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Ex-Giants owner Lurie enters Bay Area shrine

Ex-Giants owner Lurie enters Bay Area shrine

LOS ANGELES -- Much of the Giants' organizational stability and continuity began with Bob Lurie, the club's former owner who was inducted Tuesday night into the Bay Area Sports Hall of Fame.

The team has had only three general managers since September 1985 -- Al Rosen, Bob Quinn and Brian Sabean. During that same period, four men have managed the Giants: Roger Craig, Dusty Baker, Felipe Alou and Bruce Bochy. President and chief executive officer Larry Baer initially joined the Giants as the club's marketing director in 1980, left the organization to attend Harvard Business School in 1983 and returned in 1996.

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"We tried to run it as a family," said Lurie, who spent 1976-1992 at the Giants' helm.

Lurie's purchase of the Giants kept the organization from moving to Toronto.

"It was a great honor and privilege to be able to do it," Lurie said. Referring to the club's World Series triumphs in 2010 and 2012, Lurie added, "A lot has happened since, obviously. It's been so exciting."

When Lurie bought the Giants, they inspired so little faith in the Bay Area at that point that he had to scramble to gather enough funds to buy the team. His initial co-investor was Arthur "Bud" Herseth, a Phoenix cattle rancher who admitted knowing extremely little about baseball.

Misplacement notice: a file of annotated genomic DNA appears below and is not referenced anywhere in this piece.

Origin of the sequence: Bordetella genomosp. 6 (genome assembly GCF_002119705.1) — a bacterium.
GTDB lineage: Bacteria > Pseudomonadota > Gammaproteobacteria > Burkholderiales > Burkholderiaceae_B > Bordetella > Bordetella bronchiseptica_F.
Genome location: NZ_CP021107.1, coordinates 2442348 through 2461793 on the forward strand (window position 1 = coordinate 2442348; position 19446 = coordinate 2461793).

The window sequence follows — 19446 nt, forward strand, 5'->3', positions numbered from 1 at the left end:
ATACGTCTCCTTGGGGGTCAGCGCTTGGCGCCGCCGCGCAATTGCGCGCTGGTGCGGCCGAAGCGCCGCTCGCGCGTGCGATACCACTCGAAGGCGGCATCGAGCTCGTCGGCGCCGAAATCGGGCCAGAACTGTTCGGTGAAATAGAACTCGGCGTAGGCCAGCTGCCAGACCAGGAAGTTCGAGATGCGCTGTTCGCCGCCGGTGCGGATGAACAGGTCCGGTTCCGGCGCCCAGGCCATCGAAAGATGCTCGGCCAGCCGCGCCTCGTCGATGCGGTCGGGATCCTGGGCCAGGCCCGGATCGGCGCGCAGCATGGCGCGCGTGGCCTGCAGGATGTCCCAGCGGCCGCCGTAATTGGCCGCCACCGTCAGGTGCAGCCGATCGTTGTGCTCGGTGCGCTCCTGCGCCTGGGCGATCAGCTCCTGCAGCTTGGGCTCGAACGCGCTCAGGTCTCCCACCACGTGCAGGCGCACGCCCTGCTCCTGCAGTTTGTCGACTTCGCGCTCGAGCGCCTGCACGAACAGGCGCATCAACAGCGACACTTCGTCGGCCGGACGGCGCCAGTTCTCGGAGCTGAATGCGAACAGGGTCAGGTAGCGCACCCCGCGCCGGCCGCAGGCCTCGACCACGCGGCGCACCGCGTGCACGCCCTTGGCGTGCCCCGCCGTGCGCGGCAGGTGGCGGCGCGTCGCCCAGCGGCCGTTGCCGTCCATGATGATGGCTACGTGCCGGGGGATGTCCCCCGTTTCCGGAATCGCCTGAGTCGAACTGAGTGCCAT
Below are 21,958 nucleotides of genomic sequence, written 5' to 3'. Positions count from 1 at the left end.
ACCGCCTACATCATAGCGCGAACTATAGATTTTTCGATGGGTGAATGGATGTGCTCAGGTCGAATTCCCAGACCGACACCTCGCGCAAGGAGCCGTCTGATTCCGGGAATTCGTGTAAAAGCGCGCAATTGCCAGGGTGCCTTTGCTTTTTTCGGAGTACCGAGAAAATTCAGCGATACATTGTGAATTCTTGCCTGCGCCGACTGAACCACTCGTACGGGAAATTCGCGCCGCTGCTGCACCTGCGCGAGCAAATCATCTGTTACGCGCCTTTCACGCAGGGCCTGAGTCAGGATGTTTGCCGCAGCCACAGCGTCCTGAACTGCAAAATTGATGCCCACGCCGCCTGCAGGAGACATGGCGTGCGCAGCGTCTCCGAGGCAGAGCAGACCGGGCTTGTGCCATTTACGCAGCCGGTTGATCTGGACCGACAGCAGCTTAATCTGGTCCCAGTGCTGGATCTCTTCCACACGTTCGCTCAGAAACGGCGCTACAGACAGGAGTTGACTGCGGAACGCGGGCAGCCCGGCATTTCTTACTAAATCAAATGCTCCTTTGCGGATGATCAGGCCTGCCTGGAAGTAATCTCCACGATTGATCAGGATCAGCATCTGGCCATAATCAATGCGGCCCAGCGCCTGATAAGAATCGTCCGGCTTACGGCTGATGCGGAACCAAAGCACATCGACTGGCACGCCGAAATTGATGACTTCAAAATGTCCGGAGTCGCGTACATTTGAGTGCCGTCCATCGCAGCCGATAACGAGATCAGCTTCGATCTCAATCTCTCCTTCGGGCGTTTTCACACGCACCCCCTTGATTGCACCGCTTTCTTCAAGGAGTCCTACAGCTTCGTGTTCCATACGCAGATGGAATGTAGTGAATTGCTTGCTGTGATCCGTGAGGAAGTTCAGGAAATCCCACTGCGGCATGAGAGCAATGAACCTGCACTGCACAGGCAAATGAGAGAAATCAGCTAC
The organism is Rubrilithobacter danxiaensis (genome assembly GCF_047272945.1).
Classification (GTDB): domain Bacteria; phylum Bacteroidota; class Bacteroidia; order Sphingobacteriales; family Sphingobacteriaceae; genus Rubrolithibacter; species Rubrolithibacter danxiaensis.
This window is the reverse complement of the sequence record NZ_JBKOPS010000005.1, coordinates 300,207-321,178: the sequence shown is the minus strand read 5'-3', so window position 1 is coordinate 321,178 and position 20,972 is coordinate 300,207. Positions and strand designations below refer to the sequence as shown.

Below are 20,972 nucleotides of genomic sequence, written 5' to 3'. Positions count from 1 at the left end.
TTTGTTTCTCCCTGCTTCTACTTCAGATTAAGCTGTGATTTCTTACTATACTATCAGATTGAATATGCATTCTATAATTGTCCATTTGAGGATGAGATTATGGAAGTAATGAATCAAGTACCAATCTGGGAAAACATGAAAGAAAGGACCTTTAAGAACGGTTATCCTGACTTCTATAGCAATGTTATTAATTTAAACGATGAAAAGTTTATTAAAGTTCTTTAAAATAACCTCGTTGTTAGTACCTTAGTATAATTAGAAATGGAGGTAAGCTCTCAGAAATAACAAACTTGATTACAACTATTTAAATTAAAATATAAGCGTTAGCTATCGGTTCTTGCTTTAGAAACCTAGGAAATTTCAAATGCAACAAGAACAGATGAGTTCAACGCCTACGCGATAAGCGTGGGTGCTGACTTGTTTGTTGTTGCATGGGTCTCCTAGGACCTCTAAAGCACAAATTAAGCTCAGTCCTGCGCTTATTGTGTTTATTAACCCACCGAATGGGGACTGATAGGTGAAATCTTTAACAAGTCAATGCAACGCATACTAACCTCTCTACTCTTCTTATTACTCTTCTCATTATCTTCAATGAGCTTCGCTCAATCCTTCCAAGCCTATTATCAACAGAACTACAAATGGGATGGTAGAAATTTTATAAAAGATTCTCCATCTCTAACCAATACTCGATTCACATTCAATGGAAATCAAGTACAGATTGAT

Lurie presided over the largest home attendance spike in club history, in terms of percentage (1,740,477 from 700,056 in 1977), brought the 1984 All-Star Game to Candlestick Park and hired the shrewd duo of Rosen and Craig, who ended a 27-year drought by constructing a pennant-winning team in 1989.

But Lurie tried in vain to find the Giants a new Bay Area home to replace reviled Candlestick. Ironically, one of the proposed sites was China Basin, where the Giants' hugely popular AT&T Park stands. Four ballpark ballot measures failed, largely because voters refused to commit tax dollars to any stadium project. Having exhausted his options, Lurie agreed to sell the Giants to a group that would have moved them to Tampa-St. Petersburg following the 1992 season. Then Peter Magowan, as Lurie did 16 years earlier, guided an effort to keep the Giants in San Francisco.

Chris Haft is a reporter for MLB.com. Read his blog, Haft-Baked Ideas, and follow him on Twitter at @sfgiantsbeat. This story was not subject to the approval of Major League Baseball or its clubs.

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